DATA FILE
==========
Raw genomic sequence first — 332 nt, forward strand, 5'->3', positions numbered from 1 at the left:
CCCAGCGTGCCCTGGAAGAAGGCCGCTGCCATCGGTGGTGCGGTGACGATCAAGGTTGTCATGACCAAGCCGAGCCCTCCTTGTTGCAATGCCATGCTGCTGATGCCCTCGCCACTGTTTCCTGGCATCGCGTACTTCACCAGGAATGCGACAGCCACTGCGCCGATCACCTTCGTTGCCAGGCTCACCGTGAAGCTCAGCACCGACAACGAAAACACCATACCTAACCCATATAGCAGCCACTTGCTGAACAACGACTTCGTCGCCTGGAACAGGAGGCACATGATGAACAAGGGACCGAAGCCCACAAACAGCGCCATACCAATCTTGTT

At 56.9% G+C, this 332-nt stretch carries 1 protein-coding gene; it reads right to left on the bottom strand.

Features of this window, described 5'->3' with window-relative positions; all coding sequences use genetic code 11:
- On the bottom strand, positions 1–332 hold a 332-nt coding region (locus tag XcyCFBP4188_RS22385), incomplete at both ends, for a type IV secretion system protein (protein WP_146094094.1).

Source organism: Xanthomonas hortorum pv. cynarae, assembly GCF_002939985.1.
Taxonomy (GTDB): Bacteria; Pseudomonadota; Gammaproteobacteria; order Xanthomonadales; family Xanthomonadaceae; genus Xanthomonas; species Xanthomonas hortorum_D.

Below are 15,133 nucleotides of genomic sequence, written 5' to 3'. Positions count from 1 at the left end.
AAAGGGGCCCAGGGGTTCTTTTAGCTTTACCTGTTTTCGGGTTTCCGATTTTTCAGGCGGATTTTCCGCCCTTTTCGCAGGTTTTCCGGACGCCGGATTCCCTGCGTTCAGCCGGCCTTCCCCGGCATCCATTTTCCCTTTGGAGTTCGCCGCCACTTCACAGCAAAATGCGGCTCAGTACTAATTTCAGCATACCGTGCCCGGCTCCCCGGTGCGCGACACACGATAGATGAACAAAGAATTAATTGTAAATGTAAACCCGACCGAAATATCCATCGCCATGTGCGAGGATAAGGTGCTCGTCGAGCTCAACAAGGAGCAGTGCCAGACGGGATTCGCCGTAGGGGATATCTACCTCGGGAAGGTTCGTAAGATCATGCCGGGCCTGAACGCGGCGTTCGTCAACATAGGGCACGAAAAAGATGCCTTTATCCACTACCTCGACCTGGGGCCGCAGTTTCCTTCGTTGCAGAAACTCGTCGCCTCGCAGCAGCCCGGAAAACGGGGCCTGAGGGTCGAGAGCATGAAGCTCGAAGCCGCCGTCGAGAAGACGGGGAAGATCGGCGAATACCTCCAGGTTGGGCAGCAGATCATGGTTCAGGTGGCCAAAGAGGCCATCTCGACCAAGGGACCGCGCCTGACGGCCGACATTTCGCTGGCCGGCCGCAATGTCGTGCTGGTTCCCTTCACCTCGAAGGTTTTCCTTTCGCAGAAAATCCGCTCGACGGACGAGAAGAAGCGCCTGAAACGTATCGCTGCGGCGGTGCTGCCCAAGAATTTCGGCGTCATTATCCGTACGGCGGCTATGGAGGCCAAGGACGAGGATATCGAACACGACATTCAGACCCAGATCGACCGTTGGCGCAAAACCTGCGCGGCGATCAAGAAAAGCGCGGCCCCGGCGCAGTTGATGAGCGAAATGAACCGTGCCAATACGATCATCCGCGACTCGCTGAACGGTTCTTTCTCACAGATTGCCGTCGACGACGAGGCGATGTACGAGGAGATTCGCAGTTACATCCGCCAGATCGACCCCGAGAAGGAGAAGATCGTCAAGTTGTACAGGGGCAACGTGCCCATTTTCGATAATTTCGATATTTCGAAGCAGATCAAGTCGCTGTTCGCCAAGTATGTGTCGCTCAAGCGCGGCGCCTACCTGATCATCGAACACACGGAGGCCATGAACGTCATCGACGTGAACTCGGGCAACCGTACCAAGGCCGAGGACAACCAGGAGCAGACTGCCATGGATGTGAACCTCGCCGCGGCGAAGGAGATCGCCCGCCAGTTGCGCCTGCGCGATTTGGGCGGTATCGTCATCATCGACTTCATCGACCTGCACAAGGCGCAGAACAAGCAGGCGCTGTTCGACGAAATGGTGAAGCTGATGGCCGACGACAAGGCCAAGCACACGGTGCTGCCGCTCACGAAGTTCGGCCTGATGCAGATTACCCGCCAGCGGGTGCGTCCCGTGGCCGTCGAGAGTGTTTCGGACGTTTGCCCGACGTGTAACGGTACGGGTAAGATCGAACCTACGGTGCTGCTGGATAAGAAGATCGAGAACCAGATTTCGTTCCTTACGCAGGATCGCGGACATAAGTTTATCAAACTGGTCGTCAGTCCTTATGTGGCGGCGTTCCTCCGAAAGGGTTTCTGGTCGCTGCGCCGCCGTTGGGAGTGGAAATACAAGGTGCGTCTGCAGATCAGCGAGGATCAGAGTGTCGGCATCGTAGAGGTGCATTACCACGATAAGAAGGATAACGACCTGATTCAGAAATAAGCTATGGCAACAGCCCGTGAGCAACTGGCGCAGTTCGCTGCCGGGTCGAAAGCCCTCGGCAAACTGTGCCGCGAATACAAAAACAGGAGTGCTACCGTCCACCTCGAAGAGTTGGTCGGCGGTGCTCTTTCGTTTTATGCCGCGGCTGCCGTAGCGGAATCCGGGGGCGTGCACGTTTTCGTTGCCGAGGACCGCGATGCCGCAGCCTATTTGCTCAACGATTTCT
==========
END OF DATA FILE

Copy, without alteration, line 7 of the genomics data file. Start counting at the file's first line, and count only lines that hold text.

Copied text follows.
Taxonomy (GTDB): Bacteria; Pseudomonadota; Gammaproteobacteria; order Xanthomonadales; family Xanthomonadaceae; genus Xanthomonas; species Xanthomonas hortorum_D.